Chances are, you’ve seen the phrase “Keep Calm and Carry On” (or parodies ranging from “Keep Calm And Call Batman” to the Harry Potter-inspired “Keep Calm And Harry On”) emblazoned across everything from t-shirts to tea towels. The expression stems from a series of bright-red motivational posters produced by the UK's Ministry of Information in 1939 to boost public morale during World War II.

Now, The Guardian reports, you can purchase the real thing: An original print of the WWII-era poster—the one that initially launched its worldwide popularity—went up for sale this week at Olympia's Art & Antiques Fair, an annual event held in London’s Kensington Olympia Exhibition Centre. There, British modern art vendor Manning Fine Arts is expected to sell the print for £21,250 (about $28,000) before the fair's end on July 3.

If you’re wondering how a simple poster could fetch such big bucks, it’s because it’s surprisingly rare. The Ministry reportedly produced around 2,500,000 copies of the poster in its first print run, along with two more designs that read “Your Courage, Your Cheerfulness, Your Resolution Will Bring Us Victory” and “Freedom Is in Peril. Defend It With All Your Might.” The other posters were hung across Britain, but it’s said that officials worried that the “Keep Calm” prints were too obvious or patronizing, and they were never officially issued. Stocks of the posters were held in reserve, then eventually pulped and recycled in a 1940 paper salvage drive.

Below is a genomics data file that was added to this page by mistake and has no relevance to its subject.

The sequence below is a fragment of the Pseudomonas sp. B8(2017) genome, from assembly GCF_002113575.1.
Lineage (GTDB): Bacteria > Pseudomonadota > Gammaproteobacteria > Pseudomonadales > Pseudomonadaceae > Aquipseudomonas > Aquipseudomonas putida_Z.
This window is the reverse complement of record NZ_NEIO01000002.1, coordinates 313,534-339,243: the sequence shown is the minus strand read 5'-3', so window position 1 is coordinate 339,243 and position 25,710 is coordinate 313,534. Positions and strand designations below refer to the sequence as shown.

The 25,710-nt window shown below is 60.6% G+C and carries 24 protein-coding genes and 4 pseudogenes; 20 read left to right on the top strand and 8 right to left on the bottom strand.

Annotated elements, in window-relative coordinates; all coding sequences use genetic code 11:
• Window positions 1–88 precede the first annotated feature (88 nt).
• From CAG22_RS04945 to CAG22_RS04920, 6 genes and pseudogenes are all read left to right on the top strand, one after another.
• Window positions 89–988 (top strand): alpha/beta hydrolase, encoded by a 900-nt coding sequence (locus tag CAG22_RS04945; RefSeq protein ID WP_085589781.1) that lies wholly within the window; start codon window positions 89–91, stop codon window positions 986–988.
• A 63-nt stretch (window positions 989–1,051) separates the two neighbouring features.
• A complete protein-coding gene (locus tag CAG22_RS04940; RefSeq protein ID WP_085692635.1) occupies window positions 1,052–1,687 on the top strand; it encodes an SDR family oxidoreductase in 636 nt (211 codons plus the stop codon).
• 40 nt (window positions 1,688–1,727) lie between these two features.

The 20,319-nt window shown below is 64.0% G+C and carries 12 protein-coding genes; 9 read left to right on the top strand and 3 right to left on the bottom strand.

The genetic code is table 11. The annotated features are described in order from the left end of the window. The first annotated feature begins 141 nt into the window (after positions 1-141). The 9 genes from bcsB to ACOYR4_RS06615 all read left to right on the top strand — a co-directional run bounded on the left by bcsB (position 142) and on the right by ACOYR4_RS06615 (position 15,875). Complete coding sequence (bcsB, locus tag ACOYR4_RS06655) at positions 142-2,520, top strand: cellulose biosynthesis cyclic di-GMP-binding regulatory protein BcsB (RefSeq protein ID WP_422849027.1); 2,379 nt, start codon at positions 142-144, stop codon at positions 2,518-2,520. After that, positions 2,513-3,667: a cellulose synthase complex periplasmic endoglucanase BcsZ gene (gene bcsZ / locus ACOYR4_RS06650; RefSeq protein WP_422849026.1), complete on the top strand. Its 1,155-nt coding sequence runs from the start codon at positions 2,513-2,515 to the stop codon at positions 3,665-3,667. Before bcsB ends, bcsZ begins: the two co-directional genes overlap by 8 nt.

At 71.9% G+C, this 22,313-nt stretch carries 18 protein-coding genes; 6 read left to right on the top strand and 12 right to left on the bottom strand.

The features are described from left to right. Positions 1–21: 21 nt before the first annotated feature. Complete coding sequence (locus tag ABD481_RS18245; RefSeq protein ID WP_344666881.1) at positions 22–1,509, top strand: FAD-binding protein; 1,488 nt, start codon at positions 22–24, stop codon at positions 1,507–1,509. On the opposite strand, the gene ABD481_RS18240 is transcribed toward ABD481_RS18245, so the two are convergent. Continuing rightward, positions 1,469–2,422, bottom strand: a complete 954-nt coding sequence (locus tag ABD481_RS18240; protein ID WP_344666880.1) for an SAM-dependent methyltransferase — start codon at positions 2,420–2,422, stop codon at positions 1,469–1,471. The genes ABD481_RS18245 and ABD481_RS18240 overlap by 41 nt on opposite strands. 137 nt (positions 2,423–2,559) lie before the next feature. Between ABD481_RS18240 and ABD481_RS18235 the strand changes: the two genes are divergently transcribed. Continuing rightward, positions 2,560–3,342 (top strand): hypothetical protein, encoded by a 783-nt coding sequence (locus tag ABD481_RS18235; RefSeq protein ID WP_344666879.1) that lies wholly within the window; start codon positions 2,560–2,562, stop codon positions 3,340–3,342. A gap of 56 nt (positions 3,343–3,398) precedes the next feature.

Nobody quite knows how many of the optimistic prints remain today, but in 2000, a man named Stuart Manley, who owns Barter Books in Alnwick, Northumberland, found a surviving "Keep Calm And Carry On" print at the bottom of a box of old books. Manley and his wife framed it, and they began selling reproductions to admiring customers. Over the next decade, it became a worldwide phenomenon.

Now, Manley’s famous poster is finally up for purchase. To learn more about this rare piece of wartime memorabilia, watch a short film about its history and design in the video above. 

[h/t The Guardian]

Banner image: Wikimedia Commons // Public Domain

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